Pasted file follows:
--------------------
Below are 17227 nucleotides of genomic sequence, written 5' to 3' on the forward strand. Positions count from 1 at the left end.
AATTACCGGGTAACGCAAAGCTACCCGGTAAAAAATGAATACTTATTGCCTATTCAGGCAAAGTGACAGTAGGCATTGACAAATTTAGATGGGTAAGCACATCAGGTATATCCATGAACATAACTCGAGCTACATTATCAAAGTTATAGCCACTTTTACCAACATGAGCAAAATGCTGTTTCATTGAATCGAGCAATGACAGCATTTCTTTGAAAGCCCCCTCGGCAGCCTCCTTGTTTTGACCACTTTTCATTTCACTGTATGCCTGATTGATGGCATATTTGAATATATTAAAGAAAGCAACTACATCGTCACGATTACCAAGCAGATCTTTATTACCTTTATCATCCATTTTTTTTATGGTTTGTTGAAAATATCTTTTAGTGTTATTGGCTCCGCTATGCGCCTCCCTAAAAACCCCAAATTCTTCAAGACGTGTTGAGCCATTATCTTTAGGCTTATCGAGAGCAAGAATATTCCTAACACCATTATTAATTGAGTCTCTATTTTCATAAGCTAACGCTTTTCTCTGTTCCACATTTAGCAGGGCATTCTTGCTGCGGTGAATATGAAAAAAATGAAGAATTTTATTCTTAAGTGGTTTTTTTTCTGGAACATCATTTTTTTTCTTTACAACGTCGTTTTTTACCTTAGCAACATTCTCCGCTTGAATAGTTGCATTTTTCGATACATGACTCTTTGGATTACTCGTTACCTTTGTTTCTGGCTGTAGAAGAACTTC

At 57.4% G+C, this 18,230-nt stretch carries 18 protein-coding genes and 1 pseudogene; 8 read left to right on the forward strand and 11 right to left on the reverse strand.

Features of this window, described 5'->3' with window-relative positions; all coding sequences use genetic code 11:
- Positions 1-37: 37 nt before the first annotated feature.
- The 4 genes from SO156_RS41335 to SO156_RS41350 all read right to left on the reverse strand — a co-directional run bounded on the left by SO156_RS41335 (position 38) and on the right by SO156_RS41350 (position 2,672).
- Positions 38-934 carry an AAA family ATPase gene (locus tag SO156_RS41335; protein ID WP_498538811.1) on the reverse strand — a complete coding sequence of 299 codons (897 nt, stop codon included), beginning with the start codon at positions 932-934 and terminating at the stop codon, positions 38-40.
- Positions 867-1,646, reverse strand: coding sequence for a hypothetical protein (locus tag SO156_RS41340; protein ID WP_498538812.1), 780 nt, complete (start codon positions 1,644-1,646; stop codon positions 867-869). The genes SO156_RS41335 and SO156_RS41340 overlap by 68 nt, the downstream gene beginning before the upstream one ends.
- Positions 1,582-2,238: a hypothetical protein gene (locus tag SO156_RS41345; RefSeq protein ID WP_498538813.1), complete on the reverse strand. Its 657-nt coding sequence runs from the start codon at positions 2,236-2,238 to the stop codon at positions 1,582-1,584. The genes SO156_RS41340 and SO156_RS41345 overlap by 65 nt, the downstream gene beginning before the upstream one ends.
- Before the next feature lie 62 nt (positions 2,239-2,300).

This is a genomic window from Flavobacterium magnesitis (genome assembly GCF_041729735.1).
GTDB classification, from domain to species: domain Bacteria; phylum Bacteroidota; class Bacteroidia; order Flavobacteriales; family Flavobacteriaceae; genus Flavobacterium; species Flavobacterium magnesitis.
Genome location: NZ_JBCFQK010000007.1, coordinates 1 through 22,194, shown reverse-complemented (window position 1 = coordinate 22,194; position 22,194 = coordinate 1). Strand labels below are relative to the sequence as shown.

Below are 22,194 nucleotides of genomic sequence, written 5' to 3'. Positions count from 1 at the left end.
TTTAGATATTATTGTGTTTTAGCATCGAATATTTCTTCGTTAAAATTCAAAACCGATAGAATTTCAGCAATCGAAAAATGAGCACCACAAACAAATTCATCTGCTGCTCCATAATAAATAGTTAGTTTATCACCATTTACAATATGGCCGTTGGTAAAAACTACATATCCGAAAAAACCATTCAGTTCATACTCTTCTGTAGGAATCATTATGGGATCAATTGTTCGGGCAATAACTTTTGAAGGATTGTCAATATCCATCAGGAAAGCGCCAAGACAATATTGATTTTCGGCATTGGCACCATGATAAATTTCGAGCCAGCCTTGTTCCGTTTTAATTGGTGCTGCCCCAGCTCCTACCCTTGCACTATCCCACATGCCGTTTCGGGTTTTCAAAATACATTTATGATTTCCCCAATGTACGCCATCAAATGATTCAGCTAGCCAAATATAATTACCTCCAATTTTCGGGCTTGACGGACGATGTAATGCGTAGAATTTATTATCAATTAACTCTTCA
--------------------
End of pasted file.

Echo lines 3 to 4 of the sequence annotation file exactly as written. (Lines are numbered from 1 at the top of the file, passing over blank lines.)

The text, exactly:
At 57.4% G+C, this 18,230-nt stretch carries 18 protein-coding genes and 1 pseudogene; 8 read left to right on the forward strand and 11 right to left on the reverse strand.

Features of this window, described 5'->3' with window-relative positions; all coding sequences use genetic code 11: